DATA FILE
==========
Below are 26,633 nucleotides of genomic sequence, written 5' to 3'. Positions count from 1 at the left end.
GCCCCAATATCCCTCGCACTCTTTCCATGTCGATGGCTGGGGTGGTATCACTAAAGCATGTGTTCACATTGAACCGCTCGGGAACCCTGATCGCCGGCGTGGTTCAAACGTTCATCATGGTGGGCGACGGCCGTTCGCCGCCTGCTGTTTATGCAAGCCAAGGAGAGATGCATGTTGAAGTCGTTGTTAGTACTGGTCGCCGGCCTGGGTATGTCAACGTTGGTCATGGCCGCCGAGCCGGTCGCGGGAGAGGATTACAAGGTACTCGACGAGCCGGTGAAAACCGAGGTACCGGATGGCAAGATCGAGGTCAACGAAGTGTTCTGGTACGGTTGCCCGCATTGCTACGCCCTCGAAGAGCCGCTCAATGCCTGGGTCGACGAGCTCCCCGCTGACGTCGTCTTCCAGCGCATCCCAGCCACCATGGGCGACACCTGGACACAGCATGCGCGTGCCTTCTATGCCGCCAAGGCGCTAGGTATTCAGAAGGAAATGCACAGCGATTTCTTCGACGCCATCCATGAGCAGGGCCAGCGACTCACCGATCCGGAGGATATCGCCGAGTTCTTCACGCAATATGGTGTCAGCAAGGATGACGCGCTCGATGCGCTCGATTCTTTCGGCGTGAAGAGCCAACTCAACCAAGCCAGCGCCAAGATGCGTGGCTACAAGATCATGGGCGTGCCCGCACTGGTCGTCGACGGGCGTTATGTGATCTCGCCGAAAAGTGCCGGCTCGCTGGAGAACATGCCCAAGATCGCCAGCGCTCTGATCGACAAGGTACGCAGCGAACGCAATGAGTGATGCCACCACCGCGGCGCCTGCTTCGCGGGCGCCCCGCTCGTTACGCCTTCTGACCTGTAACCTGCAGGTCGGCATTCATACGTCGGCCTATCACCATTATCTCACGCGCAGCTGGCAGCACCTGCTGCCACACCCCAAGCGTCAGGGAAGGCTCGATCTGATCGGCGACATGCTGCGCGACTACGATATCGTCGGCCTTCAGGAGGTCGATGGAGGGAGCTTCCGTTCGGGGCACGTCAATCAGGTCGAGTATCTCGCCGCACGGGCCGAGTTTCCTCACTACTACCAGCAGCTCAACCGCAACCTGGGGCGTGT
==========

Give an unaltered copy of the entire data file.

Below are 26,633 nucleotides of genomic sequence, written 5' to 3'. Positions count from 1 at the left end.
GCCCCAATATCCCTCGCACTCTTTCCATGTCGATGGCTGGGGTGGTATCACTAAAGCATGTGTTCACATTGAACCGCTCGGGAACCCTGATCGCCGGCGTGGTTCAAACGTTCATCATGGTGGGCGACGGCCGTTCGCCGCCTGCTGTTTATGCAAGCCAAGGAGAGATGCATGTTGAAGTCGTTGTTAGTACTGGTCGCCGGCCTGGGTATGTCAACGTTGGTCATGGCCGCCGAGCCGGTCGCGGGAGAGGATTACAAGGTACTCGACGAGCCGGTGAAAACCGAGGTACCGGATGGCAAGATCGAGGTCAACGAAGTGTTCTGGTACGGTTGCCCGCATTGCTACGCCCTCGAAGAGCCGCTCAATGCCTGGGTCGACGAGCTCCCCGCTGACGTCGTCTTCCAGCGCATCCCAGCCACCATGGGCGACACCTGGACACAGCATGCGCGTGCCTTCTATGCCGCCAAGGCGCTAGGTATTCAGAAGGAAATGCACAGCGATTTCTTCGACGCCATCCATGAGCAGGGCCAGCGACTCACCGATCCGGAGGATATCGCCGAGTTCTTCACGCAATATGGTGTCAGCAAGGATGACGCGCTCGATGCGCTCGATTCTTTCGGCGTGAAGAGCCAACTCAACCAAGCCAGCGCCAAGATGCGTGGCTACAAGATCATGGGCGTGCCCGCACTGGTCGTCGACGGGCGTTATGTGATCTCGCCGAAAAGTGCCGGCTCGCTGGAGAACATGCCCAAGATCGCCAGCGCTCTGATCGACAAGGTACGCAGCGAACGCAATGAGTGATGCCACCACCGCGGCGCCTGCTTCGCGGGCGCCCCGCTCGTTACGCCTTCTGACCTGTAACCTGCAGGTCGGCATTCATACGTCGGCCTATCACCATTATCTCACGCGCAGCTGGCAGCACCTGCTGCCACACCCCAAGCGTCAGGGAAGGCTCGATCTGATCGGCGACATGCTGCGCGACTACGATATCGTCGGCCTTCAGGAGGTCGATGGAGGGAGCTTCCGTTCGGGGCACGTCAATCAGGTCGAGTATCTCGCCGCACGGGCCGAGTTTCCTCACTACTACCAGCAGCTCAACCGCAACCTGGGGCGTGT